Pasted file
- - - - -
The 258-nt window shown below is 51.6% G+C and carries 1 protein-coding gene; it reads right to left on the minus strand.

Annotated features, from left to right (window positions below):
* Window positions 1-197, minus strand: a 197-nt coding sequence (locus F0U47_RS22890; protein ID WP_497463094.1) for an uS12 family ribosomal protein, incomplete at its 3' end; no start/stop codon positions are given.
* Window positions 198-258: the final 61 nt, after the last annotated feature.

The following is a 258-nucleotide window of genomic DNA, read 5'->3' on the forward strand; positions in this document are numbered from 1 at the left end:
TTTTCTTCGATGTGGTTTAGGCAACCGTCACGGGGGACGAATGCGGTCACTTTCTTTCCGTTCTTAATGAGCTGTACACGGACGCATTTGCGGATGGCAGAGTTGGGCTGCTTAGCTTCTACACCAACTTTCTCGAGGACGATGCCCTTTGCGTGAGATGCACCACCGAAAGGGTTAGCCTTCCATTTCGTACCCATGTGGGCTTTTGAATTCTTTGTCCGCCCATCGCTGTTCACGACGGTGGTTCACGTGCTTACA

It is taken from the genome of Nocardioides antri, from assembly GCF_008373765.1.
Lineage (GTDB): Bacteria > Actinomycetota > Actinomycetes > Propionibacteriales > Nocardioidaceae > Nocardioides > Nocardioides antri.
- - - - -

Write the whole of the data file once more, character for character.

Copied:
The 258-nt window shown below is 51.6% G+C and carries 1 protein-coding gene; it reads right to left on the minus strand.

Annotated features, from left to right (window positions below):
* Window positions 1-197, minus strand: a 197-nt coding sequence (locus F0U47_RS22890; protein ID WP_497463094.1) for an uS12 family ribosomal protein, incomplete at its 3' end; no start/stop codon positions are given.
* Window positions 198-258: the final 61 nt, after the last annotated feature.

The following is a 258-nucleotide window of genomic DNA, read 5'->3' on the forward strand; positions in this document are numbered from 1 at the left end:
TTTTCTTCGATGTGGTTTAGGCAACCGTCACGGGGGACGAATGCGGTCACTTTCTTTCCGTTCTTAATGAGCTGTACACGGACGCATTTGCGGATGGCAGAGTTGGGCTGCTTAGCTTCTACACCAACTTTCTCGAGGACGATGCCCTTTGCGTGAGATGCACCACCGAAAGGGTTAGCCTTCCATTTCGTACCCATGTGGGCTTTTGAATTCTTTGTCCGCCCATCGCTGTTCACGACGGTGGTTCACGTGCTTACA

It is taken from the genome of Nocardioides antri, from assembly GCF_008373765.1.
Lineage (GTDB): Bacteria > Actinomycetota > Actinomycetes > Propionibacteriales > Nocardioidaceae > Nocardioides > Nocardioides antri.